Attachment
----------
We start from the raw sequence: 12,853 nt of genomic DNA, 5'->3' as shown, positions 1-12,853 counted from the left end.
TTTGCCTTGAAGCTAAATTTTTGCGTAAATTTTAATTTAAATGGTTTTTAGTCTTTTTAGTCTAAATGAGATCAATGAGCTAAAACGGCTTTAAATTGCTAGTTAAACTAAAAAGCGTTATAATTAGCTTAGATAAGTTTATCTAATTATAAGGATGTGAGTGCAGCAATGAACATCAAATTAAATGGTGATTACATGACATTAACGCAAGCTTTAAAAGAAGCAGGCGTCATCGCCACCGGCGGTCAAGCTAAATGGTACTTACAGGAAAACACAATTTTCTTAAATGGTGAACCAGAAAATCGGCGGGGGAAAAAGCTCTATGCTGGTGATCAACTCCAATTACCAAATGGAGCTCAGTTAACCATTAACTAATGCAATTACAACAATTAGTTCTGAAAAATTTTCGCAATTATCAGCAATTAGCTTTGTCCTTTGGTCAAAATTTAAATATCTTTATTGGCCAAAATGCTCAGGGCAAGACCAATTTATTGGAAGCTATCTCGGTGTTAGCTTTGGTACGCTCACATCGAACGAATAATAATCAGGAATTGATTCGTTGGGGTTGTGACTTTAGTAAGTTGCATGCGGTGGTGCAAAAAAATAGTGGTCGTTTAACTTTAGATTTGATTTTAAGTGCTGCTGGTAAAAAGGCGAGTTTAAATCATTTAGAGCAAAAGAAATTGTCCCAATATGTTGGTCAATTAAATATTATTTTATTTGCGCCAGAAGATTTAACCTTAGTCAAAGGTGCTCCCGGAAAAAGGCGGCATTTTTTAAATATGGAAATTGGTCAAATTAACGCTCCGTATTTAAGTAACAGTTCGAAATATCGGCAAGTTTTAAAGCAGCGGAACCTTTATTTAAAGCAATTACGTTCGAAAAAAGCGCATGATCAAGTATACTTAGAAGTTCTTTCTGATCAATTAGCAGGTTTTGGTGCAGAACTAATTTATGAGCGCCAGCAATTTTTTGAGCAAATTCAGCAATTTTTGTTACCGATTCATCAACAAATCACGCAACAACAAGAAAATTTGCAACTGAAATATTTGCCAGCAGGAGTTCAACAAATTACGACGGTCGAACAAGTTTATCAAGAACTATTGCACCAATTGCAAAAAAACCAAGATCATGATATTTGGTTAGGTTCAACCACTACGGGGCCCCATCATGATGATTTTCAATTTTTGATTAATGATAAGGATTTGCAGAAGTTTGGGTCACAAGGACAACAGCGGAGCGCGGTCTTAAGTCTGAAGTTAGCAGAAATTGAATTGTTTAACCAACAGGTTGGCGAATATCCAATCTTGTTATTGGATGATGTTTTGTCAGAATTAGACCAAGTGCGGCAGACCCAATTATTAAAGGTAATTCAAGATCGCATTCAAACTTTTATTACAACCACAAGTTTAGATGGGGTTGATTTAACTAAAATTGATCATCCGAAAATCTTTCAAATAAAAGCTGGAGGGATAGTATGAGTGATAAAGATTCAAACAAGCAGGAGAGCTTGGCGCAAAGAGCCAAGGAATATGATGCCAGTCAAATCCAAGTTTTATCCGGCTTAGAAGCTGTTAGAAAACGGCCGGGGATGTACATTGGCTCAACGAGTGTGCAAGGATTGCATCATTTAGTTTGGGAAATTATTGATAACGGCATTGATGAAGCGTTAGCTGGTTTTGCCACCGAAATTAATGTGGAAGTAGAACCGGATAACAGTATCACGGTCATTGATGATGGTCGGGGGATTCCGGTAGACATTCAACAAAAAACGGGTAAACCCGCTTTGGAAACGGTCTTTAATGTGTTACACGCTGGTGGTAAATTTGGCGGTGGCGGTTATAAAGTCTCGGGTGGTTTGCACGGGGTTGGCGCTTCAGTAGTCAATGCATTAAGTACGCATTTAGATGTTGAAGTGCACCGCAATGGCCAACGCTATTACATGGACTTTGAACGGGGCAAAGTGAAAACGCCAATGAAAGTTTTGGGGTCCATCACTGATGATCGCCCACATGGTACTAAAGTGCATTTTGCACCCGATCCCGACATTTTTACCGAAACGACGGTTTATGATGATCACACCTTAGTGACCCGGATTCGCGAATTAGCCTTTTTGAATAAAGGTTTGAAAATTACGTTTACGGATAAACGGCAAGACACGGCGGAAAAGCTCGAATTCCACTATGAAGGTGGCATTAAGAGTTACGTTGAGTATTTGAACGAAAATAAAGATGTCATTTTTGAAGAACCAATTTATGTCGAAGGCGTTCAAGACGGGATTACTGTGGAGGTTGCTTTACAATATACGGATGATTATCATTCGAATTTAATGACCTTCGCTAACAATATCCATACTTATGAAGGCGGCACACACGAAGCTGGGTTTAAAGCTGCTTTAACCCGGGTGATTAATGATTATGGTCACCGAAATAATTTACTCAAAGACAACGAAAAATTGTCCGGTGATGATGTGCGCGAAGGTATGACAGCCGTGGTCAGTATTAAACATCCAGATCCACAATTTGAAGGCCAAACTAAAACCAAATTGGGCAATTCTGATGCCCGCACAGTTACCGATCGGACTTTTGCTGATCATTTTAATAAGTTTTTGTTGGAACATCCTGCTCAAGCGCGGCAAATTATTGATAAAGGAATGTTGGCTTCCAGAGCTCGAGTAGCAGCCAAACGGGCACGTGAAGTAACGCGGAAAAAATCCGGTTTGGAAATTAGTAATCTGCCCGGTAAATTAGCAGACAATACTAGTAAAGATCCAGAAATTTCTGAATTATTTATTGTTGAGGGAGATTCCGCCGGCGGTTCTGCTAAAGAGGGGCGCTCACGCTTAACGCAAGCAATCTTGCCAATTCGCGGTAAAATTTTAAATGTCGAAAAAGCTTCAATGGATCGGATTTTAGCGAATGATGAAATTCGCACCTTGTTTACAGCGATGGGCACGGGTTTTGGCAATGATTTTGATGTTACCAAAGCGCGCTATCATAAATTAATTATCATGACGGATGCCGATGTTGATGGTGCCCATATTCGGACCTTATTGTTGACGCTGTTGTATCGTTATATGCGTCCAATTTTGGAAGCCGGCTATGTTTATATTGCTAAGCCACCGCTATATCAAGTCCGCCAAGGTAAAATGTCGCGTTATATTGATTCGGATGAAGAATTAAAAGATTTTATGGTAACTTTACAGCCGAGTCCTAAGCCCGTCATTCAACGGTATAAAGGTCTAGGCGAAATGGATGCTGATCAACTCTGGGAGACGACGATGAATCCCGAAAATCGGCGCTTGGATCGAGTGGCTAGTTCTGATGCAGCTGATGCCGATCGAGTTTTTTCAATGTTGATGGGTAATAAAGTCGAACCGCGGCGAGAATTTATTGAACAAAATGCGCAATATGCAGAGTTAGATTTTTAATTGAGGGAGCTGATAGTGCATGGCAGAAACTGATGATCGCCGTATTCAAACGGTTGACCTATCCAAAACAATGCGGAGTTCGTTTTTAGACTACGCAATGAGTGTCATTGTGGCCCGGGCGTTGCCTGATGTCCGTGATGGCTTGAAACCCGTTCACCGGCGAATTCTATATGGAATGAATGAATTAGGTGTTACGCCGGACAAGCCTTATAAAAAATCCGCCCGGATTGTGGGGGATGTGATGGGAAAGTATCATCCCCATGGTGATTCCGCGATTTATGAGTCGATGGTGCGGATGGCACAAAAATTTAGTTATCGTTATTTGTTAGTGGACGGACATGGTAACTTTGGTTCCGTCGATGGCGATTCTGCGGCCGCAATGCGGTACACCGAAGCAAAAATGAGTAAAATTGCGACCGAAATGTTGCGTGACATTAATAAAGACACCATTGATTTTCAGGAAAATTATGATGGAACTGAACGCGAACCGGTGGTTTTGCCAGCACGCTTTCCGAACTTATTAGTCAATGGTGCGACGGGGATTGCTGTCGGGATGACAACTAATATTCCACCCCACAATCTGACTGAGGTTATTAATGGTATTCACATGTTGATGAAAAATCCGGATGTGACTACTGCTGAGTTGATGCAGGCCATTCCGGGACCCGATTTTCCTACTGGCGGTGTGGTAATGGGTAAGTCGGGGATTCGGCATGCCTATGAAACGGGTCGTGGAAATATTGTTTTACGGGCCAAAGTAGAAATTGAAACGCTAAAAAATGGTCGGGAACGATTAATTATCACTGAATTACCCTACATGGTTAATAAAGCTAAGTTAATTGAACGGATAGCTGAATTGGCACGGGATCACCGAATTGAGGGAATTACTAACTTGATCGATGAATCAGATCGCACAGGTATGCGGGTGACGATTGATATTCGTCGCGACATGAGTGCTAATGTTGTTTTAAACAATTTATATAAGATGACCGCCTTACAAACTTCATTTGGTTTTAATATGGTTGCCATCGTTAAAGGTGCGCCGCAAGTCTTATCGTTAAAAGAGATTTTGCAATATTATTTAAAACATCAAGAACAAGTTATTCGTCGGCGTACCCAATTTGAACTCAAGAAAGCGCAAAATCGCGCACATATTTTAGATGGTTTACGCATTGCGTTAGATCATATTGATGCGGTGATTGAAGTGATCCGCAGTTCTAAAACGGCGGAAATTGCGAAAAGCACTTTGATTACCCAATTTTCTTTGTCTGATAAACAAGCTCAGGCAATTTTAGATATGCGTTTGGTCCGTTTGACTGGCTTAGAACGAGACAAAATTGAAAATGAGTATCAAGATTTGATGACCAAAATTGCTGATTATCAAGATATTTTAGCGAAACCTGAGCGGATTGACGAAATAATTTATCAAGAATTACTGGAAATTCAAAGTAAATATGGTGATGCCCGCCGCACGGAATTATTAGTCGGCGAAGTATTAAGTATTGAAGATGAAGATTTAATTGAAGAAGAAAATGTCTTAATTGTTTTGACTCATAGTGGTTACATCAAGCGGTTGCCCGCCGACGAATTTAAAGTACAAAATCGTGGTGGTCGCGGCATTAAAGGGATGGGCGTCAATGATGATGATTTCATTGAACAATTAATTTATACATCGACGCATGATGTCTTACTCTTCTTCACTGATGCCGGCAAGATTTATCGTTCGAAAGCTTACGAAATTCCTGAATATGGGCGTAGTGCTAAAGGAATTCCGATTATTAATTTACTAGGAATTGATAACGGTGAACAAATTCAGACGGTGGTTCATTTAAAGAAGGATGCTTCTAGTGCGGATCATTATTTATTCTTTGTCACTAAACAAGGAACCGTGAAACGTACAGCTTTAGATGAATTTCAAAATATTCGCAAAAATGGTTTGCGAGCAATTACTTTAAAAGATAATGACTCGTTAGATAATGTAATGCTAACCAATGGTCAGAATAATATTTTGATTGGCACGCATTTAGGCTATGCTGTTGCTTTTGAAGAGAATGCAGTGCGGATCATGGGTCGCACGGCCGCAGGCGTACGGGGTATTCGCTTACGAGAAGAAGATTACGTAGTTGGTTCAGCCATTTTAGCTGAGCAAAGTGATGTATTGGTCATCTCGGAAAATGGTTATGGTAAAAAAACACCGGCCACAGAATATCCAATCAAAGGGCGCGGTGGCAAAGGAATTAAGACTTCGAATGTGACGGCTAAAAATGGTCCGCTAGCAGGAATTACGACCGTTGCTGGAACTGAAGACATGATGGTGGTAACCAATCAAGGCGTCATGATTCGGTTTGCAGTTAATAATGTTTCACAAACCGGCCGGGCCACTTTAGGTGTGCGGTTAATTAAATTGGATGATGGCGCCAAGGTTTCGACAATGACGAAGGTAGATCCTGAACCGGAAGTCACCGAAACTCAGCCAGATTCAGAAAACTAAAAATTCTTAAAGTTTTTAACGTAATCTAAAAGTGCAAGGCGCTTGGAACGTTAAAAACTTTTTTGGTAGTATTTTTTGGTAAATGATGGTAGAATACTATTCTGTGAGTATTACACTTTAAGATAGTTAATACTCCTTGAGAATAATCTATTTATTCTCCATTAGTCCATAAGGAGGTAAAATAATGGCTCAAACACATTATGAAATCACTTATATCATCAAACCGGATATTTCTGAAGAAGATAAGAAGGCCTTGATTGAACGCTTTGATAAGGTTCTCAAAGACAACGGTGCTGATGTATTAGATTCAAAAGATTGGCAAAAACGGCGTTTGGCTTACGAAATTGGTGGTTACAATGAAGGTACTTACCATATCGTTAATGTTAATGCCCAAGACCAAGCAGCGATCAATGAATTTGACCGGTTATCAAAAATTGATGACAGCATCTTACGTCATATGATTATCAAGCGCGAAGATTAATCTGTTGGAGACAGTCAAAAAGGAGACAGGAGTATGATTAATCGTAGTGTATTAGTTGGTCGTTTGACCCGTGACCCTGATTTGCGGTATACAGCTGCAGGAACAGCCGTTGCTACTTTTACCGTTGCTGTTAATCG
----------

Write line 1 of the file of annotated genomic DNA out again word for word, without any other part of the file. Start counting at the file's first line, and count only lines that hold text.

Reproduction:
We start from the raw sequence: 12,853 nt of genomic DNA, 5'->3' as shown, positions 1-12,853 counted from the left end.